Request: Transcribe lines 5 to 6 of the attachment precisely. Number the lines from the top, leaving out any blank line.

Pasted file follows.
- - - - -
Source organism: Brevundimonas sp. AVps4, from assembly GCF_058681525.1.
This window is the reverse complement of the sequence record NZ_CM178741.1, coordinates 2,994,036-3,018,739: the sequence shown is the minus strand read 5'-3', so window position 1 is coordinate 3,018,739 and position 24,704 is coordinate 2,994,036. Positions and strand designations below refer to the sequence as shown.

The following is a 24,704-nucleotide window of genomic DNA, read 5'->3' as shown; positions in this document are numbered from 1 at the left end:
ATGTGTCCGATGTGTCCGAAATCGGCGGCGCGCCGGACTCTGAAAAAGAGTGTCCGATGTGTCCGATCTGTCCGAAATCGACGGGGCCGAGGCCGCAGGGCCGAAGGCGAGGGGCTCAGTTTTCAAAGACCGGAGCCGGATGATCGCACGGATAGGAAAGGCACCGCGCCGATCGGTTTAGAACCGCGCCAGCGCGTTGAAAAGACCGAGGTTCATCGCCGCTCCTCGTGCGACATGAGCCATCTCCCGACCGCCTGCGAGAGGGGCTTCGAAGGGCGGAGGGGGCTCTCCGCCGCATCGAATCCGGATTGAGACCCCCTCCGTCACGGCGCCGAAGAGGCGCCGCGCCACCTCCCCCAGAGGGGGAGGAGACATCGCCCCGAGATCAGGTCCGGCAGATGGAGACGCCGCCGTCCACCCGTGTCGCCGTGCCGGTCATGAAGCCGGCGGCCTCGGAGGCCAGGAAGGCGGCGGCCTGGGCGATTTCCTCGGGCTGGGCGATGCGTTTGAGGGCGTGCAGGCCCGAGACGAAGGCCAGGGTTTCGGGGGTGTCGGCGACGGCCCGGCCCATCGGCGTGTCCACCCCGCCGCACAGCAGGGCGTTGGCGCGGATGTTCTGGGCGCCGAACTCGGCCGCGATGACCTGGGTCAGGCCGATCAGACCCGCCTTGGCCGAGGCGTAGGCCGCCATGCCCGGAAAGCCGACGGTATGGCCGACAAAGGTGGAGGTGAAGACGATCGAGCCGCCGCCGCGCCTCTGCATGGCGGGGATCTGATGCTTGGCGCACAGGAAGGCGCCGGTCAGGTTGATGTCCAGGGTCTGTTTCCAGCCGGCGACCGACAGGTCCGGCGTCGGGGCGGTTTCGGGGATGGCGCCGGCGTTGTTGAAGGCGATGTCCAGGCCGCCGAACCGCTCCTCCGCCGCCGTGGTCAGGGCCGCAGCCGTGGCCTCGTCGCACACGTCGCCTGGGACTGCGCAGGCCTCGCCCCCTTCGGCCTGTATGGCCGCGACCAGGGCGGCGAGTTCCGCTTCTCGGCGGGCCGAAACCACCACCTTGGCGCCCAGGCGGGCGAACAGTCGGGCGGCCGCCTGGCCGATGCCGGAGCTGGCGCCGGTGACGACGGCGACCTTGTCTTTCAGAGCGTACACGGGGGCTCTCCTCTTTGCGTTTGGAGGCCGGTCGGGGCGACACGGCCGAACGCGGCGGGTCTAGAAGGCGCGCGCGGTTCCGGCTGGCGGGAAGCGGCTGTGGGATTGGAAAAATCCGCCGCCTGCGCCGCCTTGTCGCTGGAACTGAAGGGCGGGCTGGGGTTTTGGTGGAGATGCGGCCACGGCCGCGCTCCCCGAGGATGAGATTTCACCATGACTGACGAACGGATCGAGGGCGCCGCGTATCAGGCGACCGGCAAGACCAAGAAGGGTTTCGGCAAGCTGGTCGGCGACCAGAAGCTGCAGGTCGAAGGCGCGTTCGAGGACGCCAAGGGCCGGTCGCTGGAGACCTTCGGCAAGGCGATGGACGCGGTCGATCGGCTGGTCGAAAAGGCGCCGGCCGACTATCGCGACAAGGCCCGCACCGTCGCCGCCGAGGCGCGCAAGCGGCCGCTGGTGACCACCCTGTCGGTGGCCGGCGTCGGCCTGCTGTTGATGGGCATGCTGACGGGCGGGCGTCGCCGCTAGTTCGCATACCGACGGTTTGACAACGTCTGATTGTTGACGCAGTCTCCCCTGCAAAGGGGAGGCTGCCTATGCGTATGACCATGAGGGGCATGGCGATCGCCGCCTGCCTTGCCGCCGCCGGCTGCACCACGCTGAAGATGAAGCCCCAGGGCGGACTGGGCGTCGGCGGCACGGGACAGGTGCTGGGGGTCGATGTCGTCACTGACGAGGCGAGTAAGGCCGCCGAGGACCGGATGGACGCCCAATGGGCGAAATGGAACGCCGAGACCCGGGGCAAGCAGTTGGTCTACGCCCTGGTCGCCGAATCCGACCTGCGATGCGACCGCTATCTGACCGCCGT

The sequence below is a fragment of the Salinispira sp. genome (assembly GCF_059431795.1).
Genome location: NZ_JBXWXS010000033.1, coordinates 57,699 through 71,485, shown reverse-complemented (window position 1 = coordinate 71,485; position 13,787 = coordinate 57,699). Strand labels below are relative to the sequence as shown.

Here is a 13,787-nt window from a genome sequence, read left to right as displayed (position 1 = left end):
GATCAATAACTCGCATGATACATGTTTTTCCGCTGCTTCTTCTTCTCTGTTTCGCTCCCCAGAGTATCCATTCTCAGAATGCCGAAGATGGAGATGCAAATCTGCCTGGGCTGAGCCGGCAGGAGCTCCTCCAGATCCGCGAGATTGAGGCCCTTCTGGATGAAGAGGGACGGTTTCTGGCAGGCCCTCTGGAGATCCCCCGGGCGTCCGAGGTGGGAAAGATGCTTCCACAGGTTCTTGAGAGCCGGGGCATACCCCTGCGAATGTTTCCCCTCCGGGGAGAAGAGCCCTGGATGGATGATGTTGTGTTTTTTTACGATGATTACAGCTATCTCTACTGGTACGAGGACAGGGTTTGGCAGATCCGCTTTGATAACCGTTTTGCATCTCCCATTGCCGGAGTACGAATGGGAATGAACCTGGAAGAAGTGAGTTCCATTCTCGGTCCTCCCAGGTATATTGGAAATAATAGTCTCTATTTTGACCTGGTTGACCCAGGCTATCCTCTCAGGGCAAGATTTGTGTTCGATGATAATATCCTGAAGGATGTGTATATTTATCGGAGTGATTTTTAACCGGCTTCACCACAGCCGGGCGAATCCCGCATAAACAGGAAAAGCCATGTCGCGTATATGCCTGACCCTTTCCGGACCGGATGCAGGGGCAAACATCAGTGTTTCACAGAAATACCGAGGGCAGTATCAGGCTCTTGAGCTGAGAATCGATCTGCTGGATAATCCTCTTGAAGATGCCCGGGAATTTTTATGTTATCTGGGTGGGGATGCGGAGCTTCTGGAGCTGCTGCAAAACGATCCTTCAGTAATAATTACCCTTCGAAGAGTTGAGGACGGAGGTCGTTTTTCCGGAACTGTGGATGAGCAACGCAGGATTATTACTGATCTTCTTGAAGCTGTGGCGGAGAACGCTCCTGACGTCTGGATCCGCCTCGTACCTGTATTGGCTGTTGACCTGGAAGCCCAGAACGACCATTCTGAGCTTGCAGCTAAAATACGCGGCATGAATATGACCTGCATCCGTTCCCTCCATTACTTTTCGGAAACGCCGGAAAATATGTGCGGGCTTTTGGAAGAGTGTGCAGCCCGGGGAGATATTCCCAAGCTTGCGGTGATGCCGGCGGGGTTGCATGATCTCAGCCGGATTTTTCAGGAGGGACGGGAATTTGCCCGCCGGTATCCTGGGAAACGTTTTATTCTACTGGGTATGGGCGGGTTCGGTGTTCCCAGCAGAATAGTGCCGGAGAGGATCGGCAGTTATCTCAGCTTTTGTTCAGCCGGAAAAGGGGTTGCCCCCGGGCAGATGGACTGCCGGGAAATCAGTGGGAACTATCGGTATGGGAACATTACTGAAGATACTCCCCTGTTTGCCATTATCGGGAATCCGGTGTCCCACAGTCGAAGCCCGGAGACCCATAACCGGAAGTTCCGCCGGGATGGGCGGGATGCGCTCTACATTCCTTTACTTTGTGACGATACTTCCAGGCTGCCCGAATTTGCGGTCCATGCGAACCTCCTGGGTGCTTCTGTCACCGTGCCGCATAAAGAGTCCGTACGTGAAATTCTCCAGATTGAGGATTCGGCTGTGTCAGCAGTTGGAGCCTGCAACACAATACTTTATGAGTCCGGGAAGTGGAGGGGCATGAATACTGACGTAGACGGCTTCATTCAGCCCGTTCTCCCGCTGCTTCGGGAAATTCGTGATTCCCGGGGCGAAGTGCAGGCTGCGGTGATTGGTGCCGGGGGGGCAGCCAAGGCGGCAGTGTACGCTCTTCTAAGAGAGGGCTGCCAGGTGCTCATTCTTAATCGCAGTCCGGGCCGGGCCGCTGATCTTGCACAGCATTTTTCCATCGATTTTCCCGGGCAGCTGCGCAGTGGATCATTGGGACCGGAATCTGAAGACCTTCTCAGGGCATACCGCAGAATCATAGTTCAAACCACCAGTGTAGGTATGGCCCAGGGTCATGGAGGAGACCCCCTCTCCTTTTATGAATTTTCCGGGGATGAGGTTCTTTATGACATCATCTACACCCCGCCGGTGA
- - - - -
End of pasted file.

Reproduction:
The sequence below is a fragment of the Salinispira sp. genome (assembly GCF_059431795.1).
Genome location: NZ_JBXWXS010000033.1, coordinates 57,699 through 71,485, shown reverse-complemented (window position 1 = coordinate 71,485; position 13,787 = coordinate 57,699). Strand labels below are relative to the sequence as shown.